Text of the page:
In May, 2016, the Eighth Circuit Court of Appeals awarded me the Richard S. Arnold Award for Distinguished Service and Lifetime Achievement. Richard S. Arnold was the Chief Judge of the Eighth Circuit Court of Appeals from 1992 through 1998. The Eighth Circuit has written that “Throughout the legal profession his name is synonymous with legal scholar, public servant, highest integrity, and true gentleman.”
Every two years, the Eighth Circuit presents an Arnold Award to one attorney from each of the ten districts that make up the Eighth Circuit. The judges for each district nominate an attorney who “best represents the qualities of Judge Richard S. Arnold, including: achieving professional excellence; serving as a leader in the legal community; contributing significant work toward volunteer legal services; being honored by his or her peers; and serving as a mentor or role model for other lawyers.”
In presenting me with the award, the Eighth Circuit wrote that he “has a long history of taking on civil pro bono cases for indigent people,” and that, according to the South Dakota District Judges, “Jim often serves as a mentor to less experienced attorneys. He is a frequent contributor to State Bar and trial lawyer publications. Jim is widely respected by his colleagues and judges.”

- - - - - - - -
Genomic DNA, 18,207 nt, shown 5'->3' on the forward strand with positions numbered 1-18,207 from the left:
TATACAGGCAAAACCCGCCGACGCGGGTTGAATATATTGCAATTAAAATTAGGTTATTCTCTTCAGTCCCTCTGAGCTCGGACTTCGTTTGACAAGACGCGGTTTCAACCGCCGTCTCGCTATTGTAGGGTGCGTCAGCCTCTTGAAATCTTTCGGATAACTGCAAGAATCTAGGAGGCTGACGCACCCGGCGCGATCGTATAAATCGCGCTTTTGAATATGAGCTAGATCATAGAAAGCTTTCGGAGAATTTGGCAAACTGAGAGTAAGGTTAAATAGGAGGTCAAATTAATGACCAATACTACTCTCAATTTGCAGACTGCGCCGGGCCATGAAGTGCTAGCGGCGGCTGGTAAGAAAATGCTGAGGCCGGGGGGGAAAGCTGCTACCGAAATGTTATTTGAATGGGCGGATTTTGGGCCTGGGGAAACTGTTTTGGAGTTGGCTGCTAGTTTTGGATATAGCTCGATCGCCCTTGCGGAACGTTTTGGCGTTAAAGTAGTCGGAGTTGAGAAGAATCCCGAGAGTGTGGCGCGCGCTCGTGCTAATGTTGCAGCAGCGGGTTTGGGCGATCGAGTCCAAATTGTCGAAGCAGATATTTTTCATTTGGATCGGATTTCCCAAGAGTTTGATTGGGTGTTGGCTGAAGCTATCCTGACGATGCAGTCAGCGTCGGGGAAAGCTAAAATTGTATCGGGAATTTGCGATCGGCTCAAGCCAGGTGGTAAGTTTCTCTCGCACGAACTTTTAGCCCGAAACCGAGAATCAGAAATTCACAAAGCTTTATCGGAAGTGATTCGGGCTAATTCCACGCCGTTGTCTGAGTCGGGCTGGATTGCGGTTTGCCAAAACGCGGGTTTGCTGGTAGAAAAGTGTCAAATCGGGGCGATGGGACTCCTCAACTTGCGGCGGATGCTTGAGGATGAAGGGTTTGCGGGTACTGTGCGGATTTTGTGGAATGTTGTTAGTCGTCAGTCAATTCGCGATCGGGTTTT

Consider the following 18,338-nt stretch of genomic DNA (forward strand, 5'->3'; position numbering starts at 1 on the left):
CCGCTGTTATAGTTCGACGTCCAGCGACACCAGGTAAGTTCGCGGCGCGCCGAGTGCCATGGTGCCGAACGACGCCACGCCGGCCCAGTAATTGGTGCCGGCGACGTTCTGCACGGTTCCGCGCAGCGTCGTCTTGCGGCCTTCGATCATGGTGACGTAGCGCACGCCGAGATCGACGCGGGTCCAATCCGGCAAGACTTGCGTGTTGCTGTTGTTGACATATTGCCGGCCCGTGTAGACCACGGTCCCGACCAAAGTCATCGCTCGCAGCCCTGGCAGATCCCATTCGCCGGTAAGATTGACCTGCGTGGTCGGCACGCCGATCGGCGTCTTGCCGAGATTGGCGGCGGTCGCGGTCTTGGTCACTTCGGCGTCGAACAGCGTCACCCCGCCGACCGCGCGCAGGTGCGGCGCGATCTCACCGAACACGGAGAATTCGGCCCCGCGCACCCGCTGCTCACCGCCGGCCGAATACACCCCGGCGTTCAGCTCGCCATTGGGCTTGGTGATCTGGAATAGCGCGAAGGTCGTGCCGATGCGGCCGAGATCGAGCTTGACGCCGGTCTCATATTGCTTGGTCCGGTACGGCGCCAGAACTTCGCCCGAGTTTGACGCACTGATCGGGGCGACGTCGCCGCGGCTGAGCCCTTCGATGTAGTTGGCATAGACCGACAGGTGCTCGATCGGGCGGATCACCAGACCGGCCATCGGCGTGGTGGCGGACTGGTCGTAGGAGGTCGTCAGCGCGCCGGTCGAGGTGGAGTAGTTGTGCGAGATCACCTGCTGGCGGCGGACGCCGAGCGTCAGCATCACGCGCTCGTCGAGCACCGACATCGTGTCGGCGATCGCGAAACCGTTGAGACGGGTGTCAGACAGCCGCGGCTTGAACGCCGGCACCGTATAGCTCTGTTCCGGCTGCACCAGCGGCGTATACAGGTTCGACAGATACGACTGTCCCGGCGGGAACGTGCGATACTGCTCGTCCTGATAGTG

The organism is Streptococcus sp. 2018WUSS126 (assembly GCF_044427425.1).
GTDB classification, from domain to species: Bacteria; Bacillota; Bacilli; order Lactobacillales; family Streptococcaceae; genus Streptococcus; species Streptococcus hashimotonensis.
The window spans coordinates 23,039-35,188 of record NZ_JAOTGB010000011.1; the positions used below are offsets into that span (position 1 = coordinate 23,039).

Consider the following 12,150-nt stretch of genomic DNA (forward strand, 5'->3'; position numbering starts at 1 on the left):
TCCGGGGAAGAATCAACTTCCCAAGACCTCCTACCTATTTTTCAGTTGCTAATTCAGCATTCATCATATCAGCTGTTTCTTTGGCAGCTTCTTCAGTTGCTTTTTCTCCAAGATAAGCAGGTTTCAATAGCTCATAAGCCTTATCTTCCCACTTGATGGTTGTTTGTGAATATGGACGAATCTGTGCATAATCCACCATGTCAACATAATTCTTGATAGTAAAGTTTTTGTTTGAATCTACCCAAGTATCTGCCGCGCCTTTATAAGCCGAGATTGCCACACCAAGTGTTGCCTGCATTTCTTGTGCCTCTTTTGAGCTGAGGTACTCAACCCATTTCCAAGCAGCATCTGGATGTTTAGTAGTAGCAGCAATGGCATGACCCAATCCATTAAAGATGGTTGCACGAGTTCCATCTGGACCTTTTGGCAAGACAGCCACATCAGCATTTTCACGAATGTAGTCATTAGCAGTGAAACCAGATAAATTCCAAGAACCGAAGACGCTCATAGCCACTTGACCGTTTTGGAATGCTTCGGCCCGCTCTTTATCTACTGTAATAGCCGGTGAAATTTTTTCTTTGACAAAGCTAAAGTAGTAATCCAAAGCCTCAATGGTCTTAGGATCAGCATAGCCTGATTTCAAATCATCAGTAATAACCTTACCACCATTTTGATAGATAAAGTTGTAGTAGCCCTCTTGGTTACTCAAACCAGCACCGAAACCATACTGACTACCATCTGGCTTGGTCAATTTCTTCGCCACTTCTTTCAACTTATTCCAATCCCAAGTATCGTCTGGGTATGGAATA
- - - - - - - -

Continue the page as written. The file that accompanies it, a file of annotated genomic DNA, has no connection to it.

In a statement submitted to the Eighth Circuit, I wrote:
I had the privilege of arguing six cases in front of Judge Arnold. When I learned that I was going to receive this award, I looked at what people have written about him, about why he was such a good judge, and why he so impressed people as a person. I found a lot that has been written that I agreed with—but my view is a little different than anything I read.
Judge Arnold makes me think of what Antoine de Saint-Exupery wrote in The Little Prince: “And now here is my secret, a very simple secret: It is only with the heart that one can see rightly; what is essential is invisible to the eye.”
In addition to all his other talents, Judge Arnold, in my opinion, saw with his heart. And this is what made him such a good judge, and why so many people loved him.